Taxon treatment

Dohrniphora  Dahl 1898


All species of flies had similar behavior, documented in video clips. Approximately 10 decapitations per species have been observed. Flies arrived shortly after the ants were injured, usually arriving as in copula pairs in flight, cruising back and forth above the ants. After the pair landed, males immediately departed and females approached the injured Odontomachus.

Female flies spent several minutes apparently assessing the degree of incapacitation of the ants. First, a fly would rapidly tap on undergrowth leaves with its body (“drumming”) while circling about 5 cm around the ant. This drumming behavior was observed only with D. oricilla, but might have been overlooked in other species. Next, the fly approached the ant, darting in to touch it occasionally, still circling it. Occasionally, flies would grasp antennae or legs and rapidly pull on them (Fig. 1 at 19 seconds). If ants were too active, flies retreated and approached other, more incapacitated hosts (Fig. 2).

Figure 1.  

A female of D. oricilla assessing injured Odontomachus ants at La Cangreja NP, Costa Rica.

Figure 2.  

A female of D. conlanorum processing and eventually decapitating an injured Odontomachus ant at La Suirre, Costa Rica.

Eventually, flies climbed on the ant body, and began to probe with their mouthparts. Each fly concentrated on the occipital region of the ant body, using their mouthparts to probe deeply through the membrane (Fig. 3). The fly was nearly constantly in motion, probing from several angles. They made in-and-out, as well as rotational head movements, apparently while they were cutting the tissue of gut tract, nerve cord, and intersegmental membrane. On some occasions, flies preceded this stage by pulling the entire ant host out of the observation area, apparently to deal with it in a more secluded location.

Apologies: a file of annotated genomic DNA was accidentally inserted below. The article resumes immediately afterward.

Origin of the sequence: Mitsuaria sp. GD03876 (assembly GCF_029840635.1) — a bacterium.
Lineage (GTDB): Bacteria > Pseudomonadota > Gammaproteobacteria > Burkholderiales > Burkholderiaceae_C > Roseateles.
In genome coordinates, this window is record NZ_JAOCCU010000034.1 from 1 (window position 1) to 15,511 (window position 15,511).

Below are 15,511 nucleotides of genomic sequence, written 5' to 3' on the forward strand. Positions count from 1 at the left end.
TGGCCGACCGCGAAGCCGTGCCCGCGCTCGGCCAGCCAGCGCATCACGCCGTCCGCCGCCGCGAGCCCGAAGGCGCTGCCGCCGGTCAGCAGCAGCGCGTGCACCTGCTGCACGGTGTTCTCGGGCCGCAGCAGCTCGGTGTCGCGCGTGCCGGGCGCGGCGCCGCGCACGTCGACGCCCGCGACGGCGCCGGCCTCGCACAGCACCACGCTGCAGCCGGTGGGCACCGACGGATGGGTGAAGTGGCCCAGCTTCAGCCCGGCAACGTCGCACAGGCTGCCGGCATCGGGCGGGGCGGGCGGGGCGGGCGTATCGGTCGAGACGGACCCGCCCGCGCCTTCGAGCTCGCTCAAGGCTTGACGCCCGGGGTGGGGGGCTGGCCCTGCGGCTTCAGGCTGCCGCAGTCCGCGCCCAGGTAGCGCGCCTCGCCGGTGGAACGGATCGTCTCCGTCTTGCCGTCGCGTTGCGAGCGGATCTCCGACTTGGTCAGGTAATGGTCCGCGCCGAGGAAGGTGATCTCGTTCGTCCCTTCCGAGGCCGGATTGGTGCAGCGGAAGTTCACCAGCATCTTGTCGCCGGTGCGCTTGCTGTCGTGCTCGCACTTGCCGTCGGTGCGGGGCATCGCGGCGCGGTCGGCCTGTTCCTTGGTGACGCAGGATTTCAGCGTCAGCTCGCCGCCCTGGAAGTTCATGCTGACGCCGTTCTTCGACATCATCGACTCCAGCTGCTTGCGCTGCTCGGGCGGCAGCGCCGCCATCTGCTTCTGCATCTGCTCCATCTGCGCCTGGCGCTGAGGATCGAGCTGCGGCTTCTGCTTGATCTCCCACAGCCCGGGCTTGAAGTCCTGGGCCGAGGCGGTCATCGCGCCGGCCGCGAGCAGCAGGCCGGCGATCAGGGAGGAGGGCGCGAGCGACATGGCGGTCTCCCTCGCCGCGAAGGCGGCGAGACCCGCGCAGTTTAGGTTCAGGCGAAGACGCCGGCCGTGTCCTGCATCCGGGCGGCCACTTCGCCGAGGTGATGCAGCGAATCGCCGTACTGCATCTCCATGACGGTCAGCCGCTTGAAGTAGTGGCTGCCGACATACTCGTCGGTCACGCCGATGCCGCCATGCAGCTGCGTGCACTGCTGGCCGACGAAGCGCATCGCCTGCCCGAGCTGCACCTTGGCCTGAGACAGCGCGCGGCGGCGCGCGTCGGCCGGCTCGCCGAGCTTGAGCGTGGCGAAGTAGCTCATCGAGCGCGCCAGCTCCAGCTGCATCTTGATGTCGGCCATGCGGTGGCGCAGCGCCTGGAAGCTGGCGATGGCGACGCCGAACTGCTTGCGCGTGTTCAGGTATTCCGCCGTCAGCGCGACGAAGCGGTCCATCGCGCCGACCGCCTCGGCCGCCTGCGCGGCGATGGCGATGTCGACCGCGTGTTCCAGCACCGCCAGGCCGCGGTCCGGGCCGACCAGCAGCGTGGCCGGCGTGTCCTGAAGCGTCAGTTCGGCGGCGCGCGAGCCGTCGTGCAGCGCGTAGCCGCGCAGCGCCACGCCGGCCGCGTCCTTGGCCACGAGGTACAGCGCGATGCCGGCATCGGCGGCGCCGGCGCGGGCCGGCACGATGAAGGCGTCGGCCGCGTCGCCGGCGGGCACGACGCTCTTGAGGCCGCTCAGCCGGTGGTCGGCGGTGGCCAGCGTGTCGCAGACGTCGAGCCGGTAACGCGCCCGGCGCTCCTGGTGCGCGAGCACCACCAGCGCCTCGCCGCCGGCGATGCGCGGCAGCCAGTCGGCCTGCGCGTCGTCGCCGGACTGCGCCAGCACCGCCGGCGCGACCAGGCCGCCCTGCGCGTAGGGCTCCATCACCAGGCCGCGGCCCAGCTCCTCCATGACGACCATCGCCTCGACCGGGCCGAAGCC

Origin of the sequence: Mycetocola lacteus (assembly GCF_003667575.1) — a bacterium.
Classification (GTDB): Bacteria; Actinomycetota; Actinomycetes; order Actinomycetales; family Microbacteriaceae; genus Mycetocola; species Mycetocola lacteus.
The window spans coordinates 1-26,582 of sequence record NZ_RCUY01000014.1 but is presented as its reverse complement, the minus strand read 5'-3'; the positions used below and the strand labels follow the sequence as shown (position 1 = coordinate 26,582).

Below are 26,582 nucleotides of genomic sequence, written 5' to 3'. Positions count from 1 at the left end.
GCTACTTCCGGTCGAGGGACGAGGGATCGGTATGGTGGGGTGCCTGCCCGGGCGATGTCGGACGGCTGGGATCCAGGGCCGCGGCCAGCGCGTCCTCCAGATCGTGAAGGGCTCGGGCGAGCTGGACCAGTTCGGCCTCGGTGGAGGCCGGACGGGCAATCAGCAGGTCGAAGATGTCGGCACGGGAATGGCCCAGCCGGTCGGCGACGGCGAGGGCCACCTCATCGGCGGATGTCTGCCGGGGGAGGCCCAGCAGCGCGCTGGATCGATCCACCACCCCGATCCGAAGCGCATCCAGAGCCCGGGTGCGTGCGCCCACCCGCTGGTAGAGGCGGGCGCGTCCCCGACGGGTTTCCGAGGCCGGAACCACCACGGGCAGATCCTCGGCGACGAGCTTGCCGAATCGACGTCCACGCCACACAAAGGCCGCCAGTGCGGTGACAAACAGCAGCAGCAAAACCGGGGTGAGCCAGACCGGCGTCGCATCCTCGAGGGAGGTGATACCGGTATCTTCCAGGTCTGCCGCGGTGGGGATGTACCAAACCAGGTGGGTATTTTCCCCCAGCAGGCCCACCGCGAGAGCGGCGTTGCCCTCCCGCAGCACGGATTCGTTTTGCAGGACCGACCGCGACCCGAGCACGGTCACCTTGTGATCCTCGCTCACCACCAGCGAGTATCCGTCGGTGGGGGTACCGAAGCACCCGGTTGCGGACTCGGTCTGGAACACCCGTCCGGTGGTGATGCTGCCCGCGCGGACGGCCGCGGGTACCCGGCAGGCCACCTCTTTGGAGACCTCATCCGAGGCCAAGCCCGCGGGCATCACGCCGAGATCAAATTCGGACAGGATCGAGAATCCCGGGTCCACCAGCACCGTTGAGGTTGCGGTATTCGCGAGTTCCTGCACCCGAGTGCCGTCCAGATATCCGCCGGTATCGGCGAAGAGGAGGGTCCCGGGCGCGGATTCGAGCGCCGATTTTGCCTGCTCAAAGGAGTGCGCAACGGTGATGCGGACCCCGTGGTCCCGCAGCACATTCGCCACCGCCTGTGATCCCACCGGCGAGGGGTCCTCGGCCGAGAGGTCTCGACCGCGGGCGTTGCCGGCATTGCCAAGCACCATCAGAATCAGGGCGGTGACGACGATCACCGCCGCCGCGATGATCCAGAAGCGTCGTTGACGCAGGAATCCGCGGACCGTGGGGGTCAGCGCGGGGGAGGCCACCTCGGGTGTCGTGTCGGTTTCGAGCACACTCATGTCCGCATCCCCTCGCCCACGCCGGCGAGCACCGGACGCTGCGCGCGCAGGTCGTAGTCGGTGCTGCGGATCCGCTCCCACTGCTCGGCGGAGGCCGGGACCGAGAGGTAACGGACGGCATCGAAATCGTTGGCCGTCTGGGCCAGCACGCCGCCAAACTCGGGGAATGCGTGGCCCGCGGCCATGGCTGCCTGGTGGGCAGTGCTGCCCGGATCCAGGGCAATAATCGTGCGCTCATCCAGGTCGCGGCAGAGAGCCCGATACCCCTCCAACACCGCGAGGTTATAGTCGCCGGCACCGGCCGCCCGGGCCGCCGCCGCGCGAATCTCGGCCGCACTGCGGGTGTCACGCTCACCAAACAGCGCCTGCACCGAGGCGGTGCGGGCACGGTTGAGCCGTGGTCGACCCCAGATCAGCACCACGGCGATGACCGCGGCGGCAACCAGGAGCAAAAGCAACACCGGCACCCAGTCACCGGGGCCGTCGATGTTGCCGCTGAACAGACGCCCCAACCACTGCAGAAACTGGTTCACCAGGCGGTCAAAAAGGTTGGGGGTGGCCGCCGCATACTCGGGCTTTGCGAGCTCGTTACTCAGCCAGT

Figure 3.  

A female of D. oricilla cutting the head off an injured Odontomachus ant at La Cangreja NP, Costa Rica.

Eventually, the ant's head became loosened and after some tugging (Fig. 4), the fly pulled the head off the body. It then would drag the ant head as far as several meters away, by holding onto the head with its forelegs and pulling with its middle and hind legs (Fig. 4). Interactions were followed for up to 45 minutes until the fly was lost in the undergrowth. A minimum of about 8 minutes were required by the fly to decapitate an ant, although such short time periods were rarely observed. Instead, timed sessions varied widely due to interruptions in the decapitation process due to the presence of competing females, other saprophagous phorids, and other insects, especially ants. In one instance, a pair of D. conlanorum females were observed in a 20 s long "fight" during which they flailed each other with their forelegs while rapidly running, flying, and jumping just above the leaf litter surface.

Figure 4.  

A female of D. longirostrata decapitating an Odontomachus ant near Cabo Verde, Brazil.

Some flies (n=10) were captured, placed in a plastic tub with injured ants, and observed indoors. Most decapitated their hosts quickly in low light conditions, and fed upon the head capsule contents. On two occasions, flies laid a single egg 1 cm from the ant head. Injured crickets and grasshoppers (Insecta: Orthoptera) placed in the same cages were ignored by flies.

Apparently, healthy ants are not subject to attack by Dohrniphora females. Under laboratory conditions, caged flies were frequently captured and crushed by ants (Fig. 5).

Figure 5.  

An Odontomachus ant eating a captured D. conlanorum female (photo by Inna Strazhnik).


Females of the Dohrniphora longirostrata species group are distinctive because of their greatly elongated proboscis, which is almost as long as their entire body (Fig. 6). In our observations, this proboscis is used to separate the ant’s head from the rest of the body. Study of the structure of the apex of the proboscis shows that the epipharynx is extremely modified as a bladed cutting organ that is used in the process of severing the ant's head (Fig. 7).

Figure 6.  

A female of D. longirostrata, lateral view.

Figure 7.  

Tip of female Dohrniphora longirostrata proboscis.